Clinical Study Shows Promising Results for Axogen Nerve Graft
The Journal of Hand Surgery (JHS) has published new clinical results for the use of Alachua, Fla.-based Axogen Inc.’s Avance nerve graft for repair of peripheral nerve injuries in the upper extremity. Axogen is a regenerative medicine company that provides peripheral nerve repair technology.
JHS included outcomes data for 51 peripheral nerve repairs across 12 leading U.S. surgical institutions (including level 1 trauma, academic, military and community centers, as well as ambulatory surgery centers). Outcomes were reported for surgical repairs performed on ulnar, median, and digital nerves with nerve tissue gaps ranging from 5 mm to 50 mm in length. Repairs of 5 mm to 14 mm in length demonstrated 100 percent meaningful recovery, 15 mm to 29 mm a 74 percent meaningful recovery, and 30 mm to 50 mm a 90 percent meaningful recovery, according to the journal.
“‘Meaningful recovery’ is a term that was defined from the historical references standards for successful or meaningful outcomes based on the Medical Research Council’s classification for outcomes following nerve injury,” Axogen’s Senior Vice President of Business Strategy and Marketing Jill F. Schiaparelli explained to Orthopedic Design & Technology. It describes the recovery of practical use of the hand (or other affected area) rather than just the appearance of healing of the nerve.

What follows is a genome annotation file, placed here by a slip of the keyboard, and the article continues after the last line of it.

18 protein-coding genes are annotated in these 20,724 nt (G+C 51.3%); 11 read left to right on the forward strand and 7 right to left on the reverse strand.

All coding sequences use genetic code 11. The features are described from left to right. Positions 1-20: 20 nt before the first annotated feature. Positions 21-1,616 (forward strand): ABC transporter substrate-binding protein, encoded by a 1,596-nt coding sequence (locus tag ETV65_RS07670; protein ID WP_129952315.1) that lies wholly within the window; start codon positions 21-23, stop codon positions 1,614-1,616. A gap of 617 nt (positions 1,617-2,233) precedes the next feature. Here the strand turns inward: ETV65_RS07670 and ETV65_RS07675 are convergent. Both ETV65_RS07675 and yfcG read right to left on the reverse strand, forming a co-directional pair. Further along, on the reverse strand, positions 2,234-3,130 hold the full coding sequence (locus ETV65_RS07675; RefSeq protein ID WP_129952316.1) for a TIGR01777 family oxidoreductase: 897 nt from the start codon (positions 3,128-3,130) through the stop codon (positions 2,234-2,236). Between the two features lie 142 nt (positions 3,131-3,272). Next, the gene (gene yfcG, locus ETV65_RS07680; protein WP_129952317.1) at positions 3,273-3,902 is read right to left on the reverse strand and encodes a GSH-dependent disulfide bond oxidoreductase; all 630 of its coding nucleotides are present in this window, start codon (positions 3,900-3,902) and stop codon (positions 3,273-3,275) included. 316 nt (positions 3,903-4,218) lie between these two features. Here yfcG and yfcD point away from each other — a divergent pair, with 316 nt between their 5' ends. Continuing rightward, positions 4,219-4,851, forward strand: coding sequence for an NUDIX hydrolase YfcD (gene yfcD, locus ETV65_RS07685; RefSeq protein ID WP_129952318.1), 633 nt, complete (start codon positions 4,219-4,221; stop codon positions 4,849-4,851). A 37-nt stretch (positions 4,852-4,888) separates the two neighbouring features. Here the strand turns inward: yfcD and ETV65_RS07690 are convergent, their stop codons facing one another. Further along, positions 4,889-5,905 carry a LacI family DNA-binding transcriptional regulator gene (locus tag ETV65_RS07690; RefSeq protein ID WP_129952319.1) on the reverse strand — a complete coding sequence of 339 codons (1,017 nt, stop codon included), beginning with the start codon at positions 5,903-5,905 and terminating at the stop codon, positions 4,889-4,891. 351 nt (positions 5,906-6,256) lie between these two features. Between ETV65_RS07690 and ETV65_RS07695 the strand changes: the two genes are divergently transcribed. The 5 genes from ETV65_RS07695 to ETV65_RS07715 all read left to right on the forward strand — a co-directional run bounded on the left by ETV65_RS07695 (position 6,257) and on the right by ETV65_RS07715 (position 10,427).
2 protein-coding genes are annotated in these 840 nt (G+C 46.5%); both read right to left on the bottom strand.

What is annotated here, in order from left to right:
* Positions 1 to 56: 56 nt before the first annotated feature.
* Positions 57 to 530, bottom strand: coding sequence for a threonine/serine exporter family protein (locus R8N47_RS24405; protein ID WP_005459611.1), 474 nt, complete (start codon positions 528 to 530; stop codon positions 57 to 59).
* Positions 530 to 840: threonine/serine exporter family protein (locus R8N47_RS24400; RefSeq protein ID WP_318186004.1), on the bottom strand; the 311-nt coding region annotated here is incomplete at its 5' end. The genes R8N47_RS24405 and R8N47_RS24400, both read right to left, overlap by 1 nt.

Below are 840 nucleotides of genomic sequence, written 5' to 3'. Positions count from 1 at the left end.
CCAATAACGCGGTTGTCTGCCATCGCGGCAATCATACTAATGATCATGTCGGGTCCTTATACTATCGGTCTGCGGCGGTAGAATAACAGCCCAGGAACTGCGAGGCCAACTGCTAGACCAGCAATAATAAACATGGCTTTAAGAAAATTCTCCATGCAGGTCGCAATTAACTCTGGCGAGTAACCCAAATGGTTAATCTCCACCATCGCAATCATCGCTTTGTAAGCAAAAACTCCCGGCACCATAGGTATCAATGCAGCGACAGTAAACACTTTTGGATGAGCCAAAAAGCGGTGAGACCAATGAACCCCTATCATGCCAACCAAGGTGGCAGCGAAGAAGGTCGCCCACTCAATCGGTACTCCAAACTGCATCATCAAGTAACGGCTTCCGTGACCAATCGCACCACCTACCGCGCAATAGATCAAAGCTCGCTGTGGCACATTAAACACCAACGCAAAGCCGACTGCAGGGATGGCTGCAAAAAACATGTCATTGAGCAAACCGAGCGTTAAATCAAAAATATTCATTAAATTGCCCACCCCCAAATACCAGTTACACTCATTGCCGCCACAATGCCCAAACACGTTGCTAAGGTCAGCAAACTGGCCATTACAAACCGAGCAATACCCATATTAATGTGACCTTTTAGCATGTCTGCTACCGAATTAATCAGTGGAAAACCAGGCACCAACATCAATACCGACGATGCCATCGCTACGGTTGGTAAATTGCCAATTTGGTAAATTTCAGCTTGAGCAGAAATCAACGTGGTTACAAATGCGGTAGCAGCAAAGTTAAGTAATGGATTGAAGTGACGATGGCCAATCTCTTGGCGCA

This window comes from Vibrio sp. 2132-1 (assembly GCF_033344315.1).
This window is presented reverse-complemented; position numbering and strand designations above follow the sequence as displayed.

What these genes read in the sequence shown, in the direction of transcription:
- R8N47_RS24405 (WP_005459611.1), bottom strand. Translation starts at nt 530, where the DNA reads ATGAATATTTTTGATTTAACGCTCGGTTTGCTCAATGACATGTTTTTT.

“This study confirms the results that we have observed at our clinical practice for upper extremity nerve repair over the last several years,” noted Gregory Buncke, M.D., plastic surgeon, co-director of The Buncke Clinic in San Francisco, Calif., and an author of the JHS publication. “Avance nerve graft offers a viable option for the repair of peripheral nerve defects across a range of gap lengths for both motor and sensory nerves and offers the benefit of eliminating a second surgical incision for nerve harvest.”
The publication is based on the upper extremity nerve injury subgroup of the RANGER Study, which the company reports is the largest, multi-center, multi-surgeon study focused on the treatment of peripheral nerve discontinuities. Initiated in 2007, RANGER tracks outcomes in contemporary clinical practice from the use of Avance nerve graft, a nerve allograft processed using the Avance processing technique. Previous results from the RANGER Study, published in the journal Microsurgery in January this year, demonstrated that across all nerve injury locations and gap lengths, 87 percent of those repaired using Avance nerve graft reported meaningful recovery.
An allograft uses human tissue from a donor (as opposed to an autograft, which uses tissue from the patient). The Avance allograft is intended for bridging peripheral nerve discontinuities, and reportedly provides surgeons a readily available nerve graft to repair peripheral nerves damaged by traumatic injury or removed during surgical procedures.